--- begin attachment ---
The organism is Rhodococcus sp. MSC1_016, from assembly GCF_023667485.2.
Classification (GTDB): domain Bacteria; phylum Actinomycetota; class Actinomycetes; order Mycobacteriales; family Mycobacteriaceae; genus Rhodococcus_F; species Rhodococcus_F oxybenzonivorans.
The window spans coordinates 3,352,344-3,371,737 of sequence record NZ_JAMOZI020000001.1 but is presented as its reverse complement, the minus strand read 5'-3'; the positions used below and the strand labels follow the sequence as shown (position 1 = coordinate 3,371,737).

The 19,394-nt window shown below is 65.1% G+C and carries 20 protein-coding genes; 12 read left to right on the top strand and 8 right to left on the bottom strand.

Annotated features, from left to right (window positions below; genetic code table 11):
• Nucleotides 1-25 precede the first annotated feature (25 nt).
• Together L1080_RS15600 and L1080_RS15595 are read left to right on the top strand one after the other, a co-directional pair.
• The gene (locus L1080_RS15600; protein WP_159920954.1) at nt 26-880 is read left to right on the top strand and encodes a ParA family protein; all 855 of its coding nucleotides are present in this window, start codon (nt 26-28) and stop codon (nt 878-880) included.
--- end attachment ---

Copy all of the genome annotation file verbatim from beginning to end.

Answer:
The organism is Rhodococcus sp. MSC1_016, from assembly GCF_023667485.2.
Classification (GTDB): domain Bacteria; phylum Actinomycetota; class Actinomycetes; order Mycobacteriales; family Mycobacteriaceae; genus Rhodococcus_F; species Rhodococcus_F oxybenzonivorans.
The window spans coordinates 3,352,344-3,371,737 of sequence record NZ_JAMOZI020000001.1 but is presented as its reverse complement, the minus strand read 5'-3'; the positions used below and the strand labels follow the sequence as shown (position 1 = coordinate 3,371,737).

The 19,394-nt window shown below is 65.1% G+C and carries 20 protein-coding genes; 12 read left to right on the top strand and 8 right to left on the bottom strand.

Annotated features, from left to right (window positions below; genetic code table 11):
• Nucleotides 1-25 precede the first annotated feature (25 nt).
• Together L1080_RS15600 and L1080_RS15595 are read left to right on the top strand one after the other, a co-directional pair.
• The gene (locus L1080_RS15600; protein WP_159920954.1) at nt 26-880 is read left to right on the top strand and encodes a ParA family protein; all 855 of its coding nucleotides are present in this window, start codon (nt 26-28) and stop codon (nt 878-880) included.